Within our grasp…

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How is March going for you? I think those of us who live in the warmer parts of the nation are feeling spring tugging at their sleeves, begging them to take off that jacket and enjoy the warm sunshine. Those of us farther north are gritting out teeth while we look for snowdrops and crocuses to push up through the brown ground, or through the endless slush of grey snows. I live in the middle, so the grass is greening up (and I heard someone close by mowing their lawn this week, and no! it’s way to early to begin that) and my daffodils are blooming. But we had snow last night at the farm. This is a month of waiting.

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Waiting requires patience and that’s difficult. I even broke open my St. Patrick’s Day candy a bit early. Green looks so good after months of brown, taupe, and grey. Those grey days pull me down sometimes. You? Can you march right through a string of grey days, armed with inner fortitude? I think we all have ways of dealing with endless grey days, whether they be outside or in our heart. A cup of steaming coffee, espresso or tea in the morning helps. Coming home to a glass of Chardonnay or two fingers of bourbon is something to look forward to for others. Me? My espresso when the morning is rough, followed by copious amounts of sweet tea. And yes, sugar is bad for me, but it is my vice. Okay, yes, chocolate is my vice too. I know. I should gnaw on a carrot stick rather than savor that dark chocolate, but I don’t. How about you?

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If you’re going to tell me a five mile run followed by a green shake (not a Shamrock shake) is your pick-me-up, I will act impressed. But. I can’t do that right now. Maybe never. And if you’re in the same boat as I am, what do we do, while we wait for sun soaked days filled with lilac scented breezes?

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Several things come to mind. Bringing spring inside helps. Some prefer escaping into a book, their video games, meeting up with someone. I was on Facebook last night and a young man messaged me. He went to school with my daughter, and basically he said he felt very lonely. I wasn’t going to bring up loneliness this week, but this conversation  happened. I tried to make suggestions for him, but it’s tough for introverts to get out there. Just stepping through the door of a new place sends shivers down their backs. I think we all need to cultivate a couple of friendships.

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Making the effort to join a group where you’ll find friends is vital. Join something. Yoga, soccer, book groups, running groups or just about anything you dream up is out there. Walk out your door and join. And if you’re connected, fabulous! Can you look for the people on the side? Not talking to anyone? Just watching? While your laughing away with your besties, can you look for a new friend to pull into your circle? Can we all be more inclusive? What is that old saying?

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Step outside your comfort zone. That’s what we’re told. Do something new, and grab someone kind of new to go along. I just went with a new friend to construct a rustic sign for my farmhouse/cabin. I felt like I was back in shop class, and as intimidated as I am by drills and hammers, I persevered and the sign looks okay. Nice, even. But the best part? Getting to know a new friend better and laughing our way through the event.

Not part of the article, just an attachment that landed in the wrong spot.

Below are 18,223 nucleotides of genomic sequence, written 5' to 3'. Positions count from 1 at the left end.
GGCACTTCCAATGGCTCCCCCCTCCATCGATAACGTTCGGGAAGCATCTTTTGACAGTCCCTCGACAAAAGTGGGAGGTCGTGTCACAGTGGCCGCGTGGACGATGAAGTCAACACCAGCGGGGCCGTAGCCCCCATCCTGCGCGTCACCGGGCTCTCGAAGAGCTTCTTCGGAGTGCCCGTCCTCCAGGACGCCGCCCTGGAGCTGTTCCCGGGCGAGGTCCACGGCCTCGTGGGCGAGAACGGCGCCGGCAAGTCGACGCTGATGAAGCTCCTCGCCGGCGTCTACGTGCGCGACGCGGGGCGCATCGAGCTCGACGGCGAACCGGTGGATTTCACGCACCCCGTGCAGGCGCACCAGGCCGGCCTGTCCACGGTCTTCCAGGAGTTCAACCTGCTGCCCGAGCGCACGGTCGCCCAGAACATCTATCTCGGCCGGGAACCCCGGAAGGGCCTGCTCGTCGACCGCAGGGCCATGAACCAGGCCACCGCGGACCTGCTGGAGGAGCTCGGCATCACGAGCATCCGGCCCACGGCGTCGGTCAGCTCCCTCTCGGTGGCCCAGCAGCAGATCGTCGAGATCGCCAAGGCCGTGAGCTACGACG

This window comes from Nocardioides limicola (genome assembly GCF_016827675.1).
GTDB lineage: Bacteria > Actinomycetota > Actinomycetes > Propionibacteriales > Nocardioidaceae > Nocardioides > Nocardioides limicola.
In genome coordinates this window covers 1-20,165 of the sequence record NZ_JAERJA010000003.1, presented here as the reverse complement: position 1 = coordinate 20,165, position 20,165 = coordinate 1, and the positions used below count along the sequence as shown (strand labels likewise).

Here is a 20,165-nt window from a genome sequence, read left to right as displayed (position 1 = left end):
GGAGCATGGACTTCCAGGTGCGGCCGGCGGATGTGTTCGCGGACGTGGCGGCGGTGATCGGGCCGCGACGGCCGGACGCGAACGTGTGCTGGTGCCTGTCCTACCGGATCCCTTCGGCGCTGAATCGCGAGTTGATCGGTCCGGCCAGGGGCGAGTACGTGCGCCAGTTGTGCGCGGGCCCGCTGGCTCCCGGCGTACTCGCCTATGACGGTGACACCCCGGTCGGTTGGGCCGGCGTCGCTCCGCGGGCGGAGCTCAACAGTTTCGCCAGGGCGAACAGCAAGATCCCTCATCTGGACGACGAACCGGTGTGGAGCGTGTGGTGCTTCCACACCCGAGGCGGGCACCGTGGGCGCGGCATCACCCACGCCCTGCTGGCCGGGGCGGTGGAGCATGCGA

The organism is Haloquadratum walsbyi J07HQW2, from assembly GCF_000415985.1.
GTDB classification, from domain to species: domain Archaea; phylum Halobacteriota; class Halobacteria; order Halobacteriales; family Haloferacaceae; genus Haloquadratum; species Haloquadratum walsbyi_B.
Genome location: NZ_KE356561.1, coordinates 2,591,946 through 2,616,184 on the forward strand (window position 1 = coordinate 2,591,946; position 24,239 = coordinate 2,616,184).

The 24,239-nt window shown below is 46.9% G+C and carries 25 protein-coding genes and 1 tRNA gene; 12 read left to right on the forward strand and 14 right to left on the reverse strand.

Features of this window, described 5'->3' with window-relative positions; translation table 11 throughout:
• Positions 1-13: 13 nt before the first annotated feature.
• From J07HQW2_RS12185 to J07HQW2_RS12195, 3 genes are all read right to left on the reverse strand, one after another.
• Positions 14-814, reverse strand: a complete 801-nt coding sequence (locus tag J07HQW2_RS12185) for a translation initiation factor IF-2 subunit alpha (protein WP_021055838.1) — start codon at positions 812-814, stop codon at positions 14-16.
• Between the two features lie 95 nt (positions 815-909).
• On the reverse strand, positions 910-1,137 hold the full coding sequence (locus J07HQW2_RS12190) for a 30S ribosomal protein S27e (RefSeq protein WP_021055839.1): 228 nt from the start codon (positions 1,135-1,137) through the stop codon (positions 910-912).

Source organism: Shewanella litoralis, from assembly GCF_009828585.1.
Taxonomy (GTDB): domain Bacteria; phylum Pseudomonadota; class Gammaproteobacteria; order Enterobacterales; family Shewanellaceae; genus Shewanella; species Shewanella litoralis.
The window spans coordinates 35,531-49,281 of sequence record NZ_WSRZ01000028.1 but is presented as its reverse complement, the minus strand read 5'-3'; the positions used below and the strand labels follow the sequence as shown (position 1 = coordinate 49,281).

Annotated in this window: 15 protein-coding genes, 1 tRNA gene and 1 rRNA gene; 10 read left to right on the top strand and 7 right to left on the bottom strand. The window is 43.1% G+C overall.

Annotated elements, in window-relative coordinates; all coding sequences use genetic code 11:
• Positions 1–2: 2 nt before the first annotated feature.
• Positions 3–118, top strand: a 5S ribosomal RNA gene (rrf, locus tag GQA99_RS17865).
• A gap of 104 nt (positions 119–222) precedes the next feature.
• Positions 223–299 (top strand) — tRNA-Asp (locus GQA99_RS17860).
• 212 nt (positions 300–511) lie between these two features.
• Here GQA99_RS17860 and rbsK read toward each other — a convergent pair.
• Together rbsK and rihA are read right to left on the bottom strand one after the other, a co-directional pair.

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Tonight I’m going to a play with one of my kids. They know one of the actors, which I think is way cool. Last night, though? I stayed in all day. In my sweats. I worked on my book, with plenty of breaks spaced between chapters. I was alone. By myself. Part of me liked it and another part didn’t so much. It really is a balance, isn’t it? Time alone and time together. Ready for a story? Then, I’m done, promise.

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When my kids were little, my mom and dad organized and paid for (thank you!) a vacation at Disneyland. We stayed in a house about 45 minutes away from the Magic Kingdom, because my dad is thrifty. He woke us up every morning at 6:00 a.m. and my brother and sister helped me get the kids dressed, fed and ready for a day of happiness. We were in the van by 7:00, parked, walked, and stood in line for early access. Then it was five hours of rides, ice cream and running after my kids. My dad drove us all back for nap time around 2:00. (I think it was his nap time to be honest.) I played in the pool with my two older kids for a few hours, and then up! and back! on the long drive to Disneyland. From 5:00 until 10:00 p.m. Long drive home. Then some relatives would visit once we got back to the house, and my father slipped up to bed, while my brother and I yawned and did everything we could to indicate visiting hours were over. In bed at midnight. Up at 6:00. To get to the “happiest place in the world”.

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I thought it was just me, feeling tired, just wishing we could spend a day at the house by the pool, when my brother whispered to me, “I need a vacation from this vacation.” Oh, thank goodness. It wasn’t just me! I adore my dad. He has the energy of a twenty-five year old on five Red Bulls. And a few espressos also. I do not. And, I need and crave time in my woman cave. Alone. Especially when three kids are with you constantly. And relatives that you love, but not at midnight. What I learned is balance. That vacation taught me a lot. Time alone. Time together. Let’s find that balance while we revel in the end of winter. Eat your chocolate or that cookie, and let’s see if we can find a bit of happiness along the way.

Until next time…

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